Bath trustees deny grievance filed by detective
By Anne Dennée
BATH — The Bath Township Board of Trustees affirmed Township Administrator William Snow’s decision to deny a grievance filed by Detective Lt. Richard Munsey of the Bath Police Department.
Munsey, who has worked for the township for three decades and has received multiple commendations for his work, was transferred to patrol duty in late April after reportedly failing to follow a direct order from Bath Police Chief Michael McNeely.
On May 15, Munsey submitted a written grievance regarding the issue to Snow, in accordance with the township’s grievance policy. On Aug. 6, Snow denied the grievance and further ordered Munsey to serve three days of suspension for insubordination.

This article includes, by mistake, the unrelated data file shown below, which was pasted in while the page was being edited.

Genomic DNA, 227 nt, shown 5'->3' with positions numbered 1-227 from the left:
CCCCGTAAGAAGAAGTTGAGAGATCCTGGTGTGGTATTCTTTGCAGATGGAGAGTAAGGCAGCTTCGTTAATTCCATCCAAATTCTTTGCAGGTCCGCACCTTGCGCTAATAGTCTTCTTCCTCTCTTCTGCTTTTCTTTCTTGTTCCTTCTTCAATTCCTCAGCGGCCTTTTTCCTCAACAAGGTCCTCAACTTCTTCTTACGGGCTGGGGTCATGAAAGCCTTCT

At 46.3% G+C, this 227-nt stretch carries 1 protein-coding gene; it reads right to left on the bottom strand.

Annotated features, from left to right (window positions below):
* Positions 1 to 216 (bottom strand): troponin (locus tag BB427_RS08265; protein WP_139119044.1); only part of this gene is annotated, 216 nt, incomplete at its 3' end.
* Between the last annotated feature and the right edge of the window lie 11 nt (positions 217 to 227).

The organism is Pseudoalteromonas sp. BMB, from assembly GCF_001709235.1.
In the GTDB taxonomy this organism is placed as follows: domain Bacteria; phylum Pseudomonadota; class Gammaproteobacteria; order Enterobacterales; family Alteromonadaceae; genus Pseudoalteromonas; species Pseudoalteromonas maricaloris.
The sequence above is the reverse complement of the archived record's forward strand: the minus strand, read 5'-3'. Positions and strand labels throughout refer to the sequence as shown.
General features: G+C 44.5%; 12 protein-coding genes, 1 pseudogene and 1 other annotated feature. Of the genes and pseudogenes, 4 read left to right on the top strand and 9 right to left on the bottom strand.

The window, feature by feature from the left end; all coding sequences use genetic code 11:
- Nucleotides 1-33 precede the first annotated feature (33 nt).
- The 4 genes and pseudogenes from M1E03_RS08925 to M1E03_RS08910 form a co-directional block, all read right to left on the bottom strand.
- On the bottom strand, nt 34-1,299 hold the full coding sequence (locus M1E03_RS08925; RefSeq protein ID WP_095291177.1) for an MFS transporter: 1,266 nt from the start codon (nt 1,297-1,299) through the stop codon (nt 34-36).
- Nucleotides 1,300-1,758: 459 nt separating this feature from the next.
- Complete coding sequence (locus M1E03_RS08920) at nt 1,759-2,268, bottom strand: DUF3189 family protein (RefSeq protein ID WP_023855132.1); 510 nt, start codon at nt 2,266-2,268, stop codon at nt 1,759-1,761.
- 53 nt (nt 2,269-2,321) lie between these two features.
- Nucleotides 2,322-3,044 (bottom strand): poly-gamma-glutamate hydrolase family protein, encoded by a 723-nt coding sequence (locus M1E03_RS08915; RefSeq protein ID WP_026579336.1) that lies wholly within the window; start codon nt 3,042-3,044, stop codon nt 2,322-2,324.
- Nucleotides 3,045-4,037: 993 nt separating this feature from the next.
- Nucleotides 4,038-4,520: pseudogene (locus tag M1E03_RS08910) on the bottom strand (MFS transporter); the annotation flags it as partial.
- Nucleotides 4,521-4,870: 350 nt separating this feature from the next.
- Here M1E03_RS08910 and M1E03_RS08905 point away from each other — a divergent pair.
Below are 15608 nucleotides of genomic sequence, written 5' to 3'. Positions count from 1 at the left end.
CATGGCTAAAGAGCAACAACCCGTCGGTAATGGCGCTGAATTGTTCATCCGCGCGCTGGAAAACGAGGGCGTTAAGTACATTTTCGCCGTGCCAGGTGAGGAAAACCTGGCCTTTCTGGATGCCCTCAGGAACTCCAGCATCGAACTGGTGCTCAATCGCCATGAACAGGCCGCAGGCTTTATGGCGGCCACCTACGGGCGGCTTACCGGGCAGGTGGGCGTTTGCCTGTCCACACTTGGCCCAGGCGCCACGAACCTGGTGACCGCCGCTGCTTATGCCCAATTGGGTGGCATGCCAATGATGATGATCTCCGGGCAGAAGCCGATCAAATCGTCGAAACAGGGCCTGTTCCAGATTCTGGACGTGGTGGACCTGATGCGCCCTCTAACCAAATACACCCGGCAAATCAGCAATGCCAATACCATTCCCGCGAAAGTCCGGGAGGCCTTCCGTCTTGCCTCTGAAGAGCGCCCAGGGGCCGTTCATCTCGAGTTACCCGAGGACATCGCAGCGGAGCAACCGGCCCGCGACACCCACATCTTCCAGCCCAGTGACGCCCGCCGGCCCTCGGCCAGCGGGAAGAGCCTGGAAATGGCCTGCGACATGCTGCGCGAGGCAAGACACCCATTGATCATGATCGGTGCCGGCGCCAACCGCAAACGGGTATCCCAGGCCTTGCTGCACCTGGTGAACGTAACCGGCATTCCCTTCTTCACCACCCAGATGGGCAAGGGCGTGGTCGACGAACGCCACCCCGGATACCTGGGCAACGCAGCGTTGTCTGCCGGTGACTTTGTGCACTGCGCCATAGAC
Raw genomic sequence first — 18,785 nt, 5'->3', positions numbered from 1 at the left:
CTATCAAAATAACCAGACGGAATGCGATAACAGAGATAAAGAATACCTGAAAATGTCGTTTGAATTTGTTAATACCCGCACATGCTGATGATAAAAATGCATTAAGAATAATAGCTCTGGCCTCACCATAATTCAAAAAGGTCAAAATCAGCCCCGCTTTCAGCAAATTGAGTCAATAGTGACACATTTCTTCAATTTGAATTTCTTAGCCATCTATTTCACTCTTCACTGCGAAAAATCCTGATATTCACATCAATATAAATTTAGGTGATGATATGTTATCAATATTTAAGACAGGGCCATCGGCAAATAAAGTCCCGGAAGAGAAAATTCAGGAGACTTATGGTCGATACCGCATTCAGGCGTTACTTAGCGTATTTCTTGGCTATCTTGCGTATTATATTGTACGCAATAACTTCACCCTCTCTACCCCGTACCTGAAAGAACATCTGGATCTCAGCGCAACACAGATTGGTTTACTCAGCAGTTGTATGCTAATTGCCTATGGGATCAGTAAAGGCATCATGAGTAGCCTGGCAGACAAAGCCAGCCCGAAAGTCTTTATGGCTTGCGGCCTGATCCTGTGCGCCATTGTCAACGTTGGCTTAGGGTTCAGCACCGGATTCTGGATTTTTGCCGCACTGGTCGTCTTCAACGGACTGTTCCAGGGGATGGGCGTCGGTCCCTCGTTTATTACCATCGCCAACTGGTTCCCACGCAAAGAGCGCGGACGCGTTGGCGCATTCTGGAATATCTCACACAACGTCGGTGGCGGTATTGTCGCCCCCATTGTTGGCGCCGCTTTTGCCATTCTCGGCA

Munsey appealed Snow’s decision to the trustees, and at an Aug. 20 Board of Trustees meeting, the trustees voted to uphold Snow’s decision to deny the grievance. Bath’s legal counsel Robert Konstand presented the decision at the meeting.
The board’s decision stated the insubordination at issue occurred after Munsey conducted an initial internal investigation, as requested by McNeely, regarding an allegation of improper use of force by a Bath police officer during a vehicle chase and subsequent apprehension of a suspect.
According to the board, Munsey’s
report for the initial investigation was a two-and-a-half-page
narrative that did not contain witness or officer statements.